The Meyerowitz Stories: Adam Sandler give his best performance in a decade
Cannes 2017: Noah Baumbach's star-studded latest for Netflix is a welcome addition to his great comic oeuvre
Film Title: The Meyerowitz Stories (New and Selected)
Director: Noah Baumbach
Starring: Adam Sandler, Ben Stiller, Dustin Hoffman, Emma Thompson, Elizabeth Marvel, Grace Van Patten, Judd Hirsch
Running Time: 110 min
Noah Baumbach’s films now exist on a spectrum from the icy misanthropy of Greenberg to the comparative warmth of Frances Ha. The Squid and the Whale, his breakthrough from 2005, arrived somewhere in the middle - around yellow or green - and, as an unofficial follow-up, The Meyerowitz Stories (New and Selected) sits right beside. It is a comedy. But it’s not a riot. It is sombre about family relationships. But it admits hope.
Like the earlier film, The Meyerowitz Stories concerns itself with the broken children of a distinguished New York intellectual. But we’ve moved on a bit. Dustin Hoffman plays Harold Meyerowitz, sculptor and teacher, as an ambulatory sack of low-key grievance.
When, in a restaurant, somebody places a glass on his table, he behaves as if they’ve annexed a parcel of his property. He is constantly bitter at the awareness that, whereas he had to sink into academia, a contemporary is now lauded across the city.
Harold’s wife, played by a funny but underused Emma Thompson, starts on the vodka at lunchtime before driving her car into the nearest tree. None of his offspring are happy. Jean (Elizabeth Marvel) is withdrawn. Matthew (Ben Stiller), an accountant, worries continually about material things. Danny (Adam Sandler), once a talented pianist, is trapped in a cycle of underachievement.
To say that this is the best Netflix release yet for Sandler is to offer praise so faint it barely merits the description. But he genuinely is very good. That actor has always toyed with childlike vulnerability and, here, he exploits that trait to make Danny the soft heart of a warring tribe.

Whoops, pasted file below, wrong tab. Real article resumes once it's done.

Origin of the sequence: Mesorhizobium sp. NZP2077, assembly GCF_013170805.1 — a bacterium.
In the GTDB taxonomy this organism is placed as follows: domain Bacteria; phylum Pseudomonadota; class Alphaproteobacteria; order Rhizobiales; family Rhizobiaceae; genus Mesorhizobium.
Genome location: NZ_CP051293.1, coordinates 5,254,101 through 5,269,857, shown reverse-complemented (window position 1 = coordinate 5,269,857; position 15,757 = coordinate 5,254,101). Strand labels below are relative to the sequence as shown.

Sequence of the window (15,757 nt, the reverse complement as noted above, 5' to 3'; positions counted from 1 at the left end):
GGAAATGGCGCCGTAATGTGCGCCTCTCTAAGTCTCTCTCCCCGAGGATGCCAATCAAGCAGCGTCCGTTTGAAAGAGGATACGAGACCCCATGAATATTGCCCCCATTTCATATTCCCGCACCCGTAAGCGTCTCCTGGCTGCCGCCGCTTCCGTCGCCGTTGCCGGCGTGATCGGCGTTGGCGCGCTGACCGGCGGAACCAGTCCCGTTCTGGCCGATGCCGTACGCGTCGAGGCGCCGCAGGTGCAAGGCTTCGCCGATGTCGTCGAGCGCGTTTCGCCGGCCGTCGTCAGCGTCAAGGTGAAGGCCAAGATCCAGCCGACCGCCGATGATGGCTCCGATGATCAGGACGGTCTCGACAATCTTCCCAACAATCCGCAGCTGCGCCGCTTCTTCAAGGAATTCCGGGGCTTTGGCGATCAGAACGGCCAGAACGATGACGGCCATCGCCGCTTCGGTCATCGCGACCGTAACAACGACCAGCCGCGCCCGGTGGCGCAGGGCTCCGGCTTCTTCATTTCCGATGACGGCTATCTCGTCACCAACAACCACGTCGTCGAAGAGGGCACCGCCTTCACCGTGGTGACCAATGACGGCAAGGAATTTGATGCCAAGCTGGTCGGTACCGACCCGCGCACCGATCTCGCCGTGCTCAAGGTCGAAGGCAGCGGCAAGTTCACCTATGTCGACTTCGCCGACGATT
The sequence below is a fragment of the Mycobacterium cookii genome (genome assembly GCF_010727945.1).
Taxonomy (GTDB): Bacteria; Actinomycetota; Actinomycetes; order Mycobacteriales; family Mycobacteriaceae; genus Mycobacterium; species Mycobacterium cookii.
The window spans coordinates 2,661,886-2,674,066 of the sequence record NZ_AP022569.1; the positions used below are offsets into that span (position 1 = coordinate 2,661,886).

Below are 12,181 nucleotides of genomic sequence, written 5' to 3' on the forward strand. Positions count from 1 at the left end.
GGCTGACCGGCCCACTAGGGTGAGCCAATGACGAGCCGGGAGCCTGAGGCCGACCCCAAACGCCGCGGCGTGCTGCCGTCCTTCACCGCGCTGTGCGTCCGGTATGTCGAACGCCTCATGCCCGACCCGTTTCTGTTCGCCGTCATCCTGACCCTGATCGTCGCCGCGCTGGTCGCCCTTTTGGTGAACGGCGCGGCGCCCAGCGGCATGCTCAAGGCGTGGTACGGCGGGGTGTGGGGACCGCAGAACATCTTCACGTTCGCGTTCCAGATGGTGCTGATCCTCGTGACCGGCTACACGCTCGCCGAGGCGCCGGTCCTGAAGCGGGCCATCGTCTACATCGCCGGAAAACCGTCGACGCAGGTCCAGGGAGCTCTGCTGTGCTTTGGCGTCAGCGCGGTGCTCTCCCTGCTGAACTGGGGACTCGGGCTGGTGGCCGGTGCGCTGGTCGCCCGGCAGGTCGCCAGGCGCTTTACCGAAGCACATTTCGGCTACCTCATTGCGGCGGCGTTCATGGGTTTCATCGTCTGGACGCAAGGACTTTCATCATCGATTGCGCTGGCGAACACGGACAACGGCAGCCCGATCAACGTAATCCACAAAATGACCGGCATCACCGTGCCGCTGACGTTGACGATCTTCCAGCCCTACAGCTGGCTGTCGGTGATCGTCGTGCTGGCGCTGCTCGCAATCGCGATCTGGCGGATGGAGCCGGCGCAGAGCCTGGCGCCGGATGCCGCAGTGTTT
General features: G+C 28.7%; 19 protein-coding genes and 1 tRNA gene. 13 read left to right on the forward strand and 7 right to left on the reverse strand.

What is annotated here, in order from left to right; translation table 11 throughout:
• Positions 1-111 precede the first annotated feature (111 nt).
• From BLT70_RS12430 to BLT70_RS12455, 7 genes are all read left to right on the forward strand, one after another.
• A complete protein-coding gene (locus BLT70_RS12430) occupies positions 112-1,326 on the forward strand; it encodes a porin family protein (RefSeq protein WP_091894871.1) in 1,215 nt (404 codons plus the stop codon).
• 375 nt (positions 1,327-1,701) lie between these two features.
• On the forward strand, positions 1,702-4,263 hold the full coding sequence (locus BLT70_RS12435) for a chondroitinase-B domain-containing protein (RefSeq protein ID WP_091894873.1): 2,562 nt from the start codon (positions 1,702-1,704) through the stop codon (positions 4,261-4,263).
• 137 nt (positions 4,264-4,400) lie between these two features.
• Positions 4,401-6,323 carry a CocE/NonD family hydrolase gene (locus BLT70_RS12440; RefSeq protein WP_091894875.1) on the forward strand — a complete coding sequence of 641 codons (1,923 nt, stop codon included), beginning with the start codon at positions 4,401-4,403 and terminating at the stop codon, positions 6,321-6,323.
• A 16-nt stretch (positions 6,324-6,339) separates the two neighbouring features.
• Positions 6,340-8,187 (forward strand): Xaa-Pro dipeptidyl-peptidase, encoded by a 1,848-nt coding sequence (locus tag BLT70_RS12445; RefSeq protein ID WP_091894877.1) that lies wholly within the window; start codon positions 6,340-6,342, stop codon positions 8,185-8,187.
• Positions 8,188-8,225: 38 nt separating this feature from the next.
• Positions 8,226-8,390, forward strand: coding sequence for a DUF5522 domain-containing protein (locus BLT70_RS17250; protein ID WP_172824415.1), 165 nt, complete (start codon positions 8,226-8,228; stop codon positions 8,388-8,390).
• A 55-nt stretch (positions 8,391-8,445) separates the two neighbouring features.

When he briefly loses his temper with the teenage daughter he adores, Sandler somehow manages to divert the sinister streak that lies beneath his broad comic turns. It becomes a genuinely sad moment.
Baumbach’s films are odd, but the characters do tend to change and learn in the conventional fashion. The Meyerowitz Stories has to do with the building of an accommodation between and across generations.
We establish early on that Harold is probably too old and too stubborn to change his grumpy ways. But Matthew and Danny are allowed to pass along character arcs. Among other things, they are forced towards an understanding of how values have changed.
Now 47, Baumbach is beginning to look like a prime defender of Generation X. In While We’re Young, the characters learnt to get over their envy of millennials and embrace middle age. Like The Squid and the Whale, The Meyerowitz Stories has unhappy things to say about the parenting values of some urban baby boomers. Harry and his contemporaries were too willing to sit back and let children raise themselves.
These arguments are made through a series of confrontations that always tend towards the comic, but rarely aim to split any sides. Randy Newman provides lovely incidental music and two very good songs. Our own Robbie Ryan, now a Cannes regular, shoots the attractive New York environments in beguiling, fluid shades. We’ve certainly seen that city in Baumbach before. Nothing much is new. But the picture is a welcome addition to one of the great contemporary comic oeuvres.